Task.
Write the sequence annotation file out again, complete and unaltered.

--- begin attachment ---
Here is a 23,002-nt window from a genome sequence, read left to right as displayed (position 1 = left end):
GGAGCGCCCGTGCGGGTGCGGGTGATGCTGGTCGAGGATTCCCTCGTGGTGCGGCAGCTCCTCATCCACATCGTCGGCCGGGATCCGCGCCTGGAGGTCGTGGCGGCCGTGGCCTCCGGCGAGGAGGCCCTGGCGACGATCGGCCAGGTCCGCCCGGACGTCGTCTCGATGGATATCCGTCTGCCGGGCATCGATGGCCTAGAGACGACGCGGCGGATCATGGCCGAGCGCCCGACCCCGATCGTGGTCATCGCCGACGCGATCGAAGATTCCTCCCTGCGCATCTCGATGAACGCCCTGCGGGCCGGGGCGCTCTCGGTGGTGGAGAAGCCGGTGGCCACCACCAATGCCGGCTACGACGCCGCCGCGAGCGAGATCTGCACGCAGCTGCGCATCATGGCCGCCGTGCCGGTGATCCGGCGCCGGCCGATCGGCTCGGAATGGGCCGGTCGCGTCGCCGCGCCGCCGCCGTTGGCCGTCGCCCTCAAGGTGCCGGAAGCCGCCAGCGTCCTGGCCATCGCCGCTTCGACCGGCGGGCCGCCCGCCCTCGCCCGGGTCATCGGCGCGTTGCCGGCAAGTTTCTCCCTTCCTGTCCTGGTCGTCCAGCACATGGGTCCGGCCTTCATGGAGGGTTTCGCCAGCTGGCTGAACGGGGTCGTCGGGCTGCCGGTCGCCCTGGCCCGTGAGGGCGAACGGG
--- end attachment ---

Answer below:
Here is a 23,002-nt window from a genome sequence, read left to right as displayed (position 1 = left end):
GGAGCGCCCGTGCGGGTGCGGGTGATGCTGGTCGAGGATTCCCTCGTGGTGCGGCAGCTCCTCATCCACATCGTCGGCCGGGATCCGCGCCTGGAGGTCGTGGCGGCCGTGGCCTCCGGCGAGGAGGCCCTGGCGACGATCGGCCAGGTCCGCCCGGACGTCGTCTCGATGGATATCCGTCTGCCGGGCATCGATGGCCTAGAGACGACGCGGCGGATCATGGCCGAGCGCCCGACCCCGATCGTGGTCATCGCCGACGCGATCGAAGATTCCTCCCTGCGCATCTCGATGAACGCCCTGCGGGCCGGGGCGCTCTCGGTGGTGGAGAAGCCGGTGGCCACCACCAATGCCGGCTACGACGCCGCCGCGAGCGAGATCTGCACGCAGCTGCGCATCATGGCCGCCGTGCCGGTGATCCGGCGCCGGCCGATCGGCTCGGAATGGGCCGGTCGCGTCGCCGCGCCGCCGCCGTTGGCCGTCGCCCTCAAGGTGCCGGAAGCCGCCAGCGTCCTGGCCATCGCCGCTTCGACCGGCGGGCCGCCCGCCCTCGCCCGGGTCATCGGCGCGTTGCCGGCAAGTTTCTCCCTTCCTGTCCTGGTCGTCCAGCACATGGGTCCGGCCTTCATGGAGGGTTTCGCCAGCTGGCTGAACGGGGTCGTCGGGCTGCCGGTCGCCCTGGCCCGTGAGGGCGAACGGG